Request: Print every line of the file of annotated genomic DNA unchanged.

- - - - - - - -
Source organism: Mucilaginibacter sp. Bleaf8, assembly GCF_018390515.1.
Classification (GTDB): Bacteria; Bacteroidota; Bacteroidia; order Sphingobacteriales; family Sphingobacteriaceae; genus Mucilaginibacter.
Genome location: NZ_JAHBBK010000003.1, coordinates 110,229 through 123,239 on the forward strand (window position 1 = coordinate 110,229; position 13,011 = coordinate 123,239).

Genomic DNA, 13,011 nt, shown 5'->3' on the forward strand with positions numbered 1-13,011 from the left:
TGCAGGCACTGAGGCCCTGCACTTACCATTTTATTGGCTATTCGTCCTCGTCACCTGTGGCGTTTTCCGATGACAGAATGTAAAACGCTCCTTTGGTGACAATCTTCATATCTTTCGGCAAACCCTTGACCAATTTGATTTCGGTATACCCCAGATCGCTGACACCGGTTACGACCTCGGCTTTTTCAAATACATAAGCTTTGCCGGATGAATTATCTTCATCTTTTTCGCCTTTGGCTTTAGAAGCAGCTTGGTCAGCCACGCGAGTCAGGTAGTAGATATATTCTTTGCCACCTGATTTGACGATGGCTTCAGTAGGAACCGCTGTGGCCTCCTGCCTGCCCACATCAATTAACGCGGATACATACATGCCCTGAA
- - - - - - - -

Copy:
Source organism: Mucilaginibacter sp. Bleaf8, assembly GCF_018390515.1.
Classification (GTDB): Bacteria; Bacteroidota; Bacteroidia; order Sphingobacteriales; family Sphingobacteriaceae; genus Mucilaginibacter.
Genome location: NZ_JAHBBK010000003.1, coordinates 110,229 through 123,239 on the forward strand (window position 1 = coordinate 110,229; position 13,011 = coordinate 123,239).

Genomic DNA, 13,011 nt, shown 5'->3' on the forward strand with positions numbered 1-13,011 from the left:
TGCAGGCACTGAGGCCCTGCACTTACCATTTTATTGGCTATTCGTCCTCGTCACCTGTGGCGTTTTCCGATGACAGAATGTAAAACGCTCCTTTGGTGACAATCTTCATATCTTTCGGCAAACCCTTGACCAATTTGATTTCGGTATACCCCAGATCGCTGACACCGGTTACGACCTCGGCTTTTTCAAATACATAAGCTTTGCCGGATGAATTATCTTCATCTTTTTCGCCTTTGGCTTTAGAAGCAGCTTGGTCAGCCACGCGAGTCAGGTAGTAGATATATTCTTTGCCACCTGATTTGACGATGGCTTCAGTAGGAACCGCTGTGGCCTCCTGCCTGCCCACATCAATTAACGCGGATACATACATGCCCTGAA